Grimm JC, Magruder JT, Wilson MA, Blue ME, Crawford TC, Troncoso JC, Zhang F, Kannan S, Sciortino CM, Johnston MV, Kannan RM, Baumgartner WA. Nanotechnology Approaches to Targeting Inflammation and Excitotoxicity in a Canine Model of Hypothermic Circulatory Arrest-Induced Brain Injury. Ann Thorac Surg. 2016; 102(3): 743-50.

Nance E*, Kambhampati SP*, Smith ES*, Zhang Z, Zhang F, Singh S, Johnston MV, Rangaramanujam K, Blue ME#, Kannan S. Dendrimer-mediated delivery of N-acetyl cysteine to microglia in a mouse model of Rett syndrome. J Neuroinflammation. 2017; 14(1): 252.

Shapiro JR, Boskey AL, Doty SB, Lukashova L, Blue ME+. Zoledronic acid improves bone histomorphometry in a murine model of Rett syndrome. Bone. 2017; 99: 1-7.

Zhang F, Trent Magruder J, Lin YA, Crawford TC, Grimm JC, Sciortino CM, Wilson MA, Blue ME, Kannan S, Johnston MV, Baumgartner WA, Kannan RM. Generation-6 hydroxyl PAMAM dendrimers improve CNS penetration from intravenous administration in a large animal brain injury model. J Control Release. 2017; 249: 173-182.

Shapiro JR, Boskey AL, Doty SB, Lukashova L, Blue ME (2017). Zoledronic acid improves bone histomorphometry in a murine model of Rett syndrome. Bone. 99, 1-7.

Arnaoutakis GJ, George TJ, Wang KK, Wilson MA, Allen JG, Robinson CW, Haggerty KA, Weiss ES, Blue ME, Talbot CC Jr, Troncoso JC, Johnston MV, Baumgartner WA (2011). Serum levels of neuron-specific ubiquitin carboxyl-terminal esterase-L1 predict brain injury in a canine model of hypothermic circulatory arrest. J Thorac Cardiovasc Surg. 142(4), 902-910.e1.

Blue ME, Kaufmann WE, Bressler J, Eyring C, O'driscoll C, Naidu SJohnston MV (2011). Temporal and regional alterations in NMDA receptor expression in Mecp2-null mice. Anat Rec (Hoboken). 294(10), 1624-34.

Shapiro JRBibat G, Hiremath G, Blue ME, Hundalani S, Yablonski T, Kantipuly A, Rohde C, Johnston MNaidu S (2010). Bone mass in Rett syndrome: association with clinical parameters and MECP2 mutations. Pediatr Res. 68(5), 446-51.

Jain D, Singh K, Chirumamilla S, Bibat GMBlue MENaidu SR, Eberhart CG (2010). Ocular MECP2 protein expression in patients with and without Rett syndrome. Pediatr Neurol. 43(1), 35-40.

Allen JG, Weiss ES, Wilson MA, Arnaoutakis GJ, Blue ME, Talbot CC Jr, Jie C, Lange MS, Troncoso JC, Johnston MV, Baumgartner WA (2010). Hawley H. Seiler Resident Award. Transcriptional profile of brain injury in hypothermic circulatory arrest and cardiopulmonary bypass. Ann Thorac Surg. 89(6), 1965-71.

Tseng EE, Brock MV, Lange MS, Troncoso JC, Blue ME, Lowenstein CJ, Johnston MV, Baumgartner WA (2010). Glutamate excitotoxicity mediates neuronal apoptosis after hypothermic circulatory arrest. Ann Thorac Surg. 89(2), 440-5.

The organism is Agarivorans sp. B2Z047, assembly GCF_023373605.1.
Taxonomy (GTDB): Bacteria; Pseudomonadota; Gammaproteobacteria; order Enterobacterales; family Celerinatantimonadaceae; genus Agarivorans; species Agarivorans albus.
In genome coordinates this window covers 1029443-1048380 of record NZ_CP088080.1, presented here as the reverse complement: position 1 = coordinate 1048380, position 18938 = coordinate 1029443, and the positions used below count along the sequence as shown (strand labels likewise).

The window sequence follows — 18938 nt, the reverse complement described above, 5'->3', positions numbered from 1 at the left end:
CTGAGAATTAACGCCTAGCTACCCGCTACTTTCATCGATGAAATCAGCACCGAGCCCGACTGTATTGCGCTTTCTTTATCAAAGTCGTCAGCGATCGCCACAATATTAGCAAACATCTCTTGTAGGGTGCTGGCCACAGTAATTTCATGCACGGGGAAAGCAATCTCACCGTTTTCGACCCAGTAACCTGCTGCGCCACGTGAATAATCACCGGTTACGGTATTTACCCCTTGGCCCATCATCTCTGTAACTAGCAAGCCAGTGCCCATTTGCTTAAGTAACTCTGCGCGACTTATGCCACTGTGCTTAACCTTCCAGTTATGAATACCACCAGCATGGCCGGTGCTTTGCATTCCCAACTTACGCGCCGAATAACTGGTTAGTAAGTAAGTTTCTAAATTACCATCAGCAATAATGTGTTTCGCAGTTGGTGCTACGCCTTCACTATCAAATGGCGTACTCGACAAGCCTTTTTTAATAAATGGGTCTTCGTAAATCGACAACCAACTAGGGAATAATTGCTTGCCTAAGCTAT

Weiss ES, Wang KK, Allen JG, Blue ME, Nwakanma LU, Liu MC, Lange MS, Berrong J, Wilson MA, Gott VL, Troncoso JC, Hayes RL, Johnston MV, Baumgartner WA (2009). Alpha II-spectrin breakdown products serve as novel markers of brain injury severity in a canine model of hypothermic circulatory arrest. Ann Thorac Surg. 88(2), 543-50.

Liu Y, Yoo MJ, Savonenko A, Stirling W, Price DL, Borchelt DR, Mamounas L, Lyons WE, Blue ME, Lee MK (2008). Amyloid pathology is associated with progressive monoaminergic neurodegeneration in a transgenic mouse model of Alzheimer's disease. J Neurosci. 28(51), 13805-14.

Boylan CB, Blue ME, Hohmann CF (2007). Modeling early cortical serotonergic deficits in autism. Behav Brain Res. 176(1), 94-108.

Williams JA, Barreiro CJ, Nwakanma LU, Lange MS, Kratz LEBlue ME, Berrong J, Patel ND, Gott VL, Troncoso JC, Johnston MV, Baumgartner WA (2006). Valproic acid prevents brain injury in a canine model of hypothermic circulatory arrest: a promising new approach to neuroprotection during cardiac surgery. Ann Thorac Surg. 81(6), 2235-41; discussion 2241-2.

Barreiro CJ, Williams JA, Fitton TP, Lange MS, Blue MEKratz LBarker PB, Degaonkar M, Gott VL, Troncoso JC, Johnston MV, Baumgartner WA (2006). Noninvasive assessment of brain injury in a canine model of hypothermic circulatory arrest using magnetic resonance spectroscopy. Ann Thorac Surg. 81(5), 1593-8.

Kaufmann WE, Johnston MVBlue ME (2005). MeCP2 expression and function during brain development: implications for Rett syndrome's pathogenesis and clinical evolution.Brain Dev. 27 Suppl 1, S77-S87.

Johnston MVBlue MENaidu S (2005). Rett syndrome and neuronal development. J Child Neurol. 20(9), 759-63.

Patra RC, Blue MEJohnston MVBressler JWilson MA (2004). Activity-dependent expression of Egr1 mRNA in somatosensory cortex of developing rats. J Neurosci Res. 78(2), 235-44.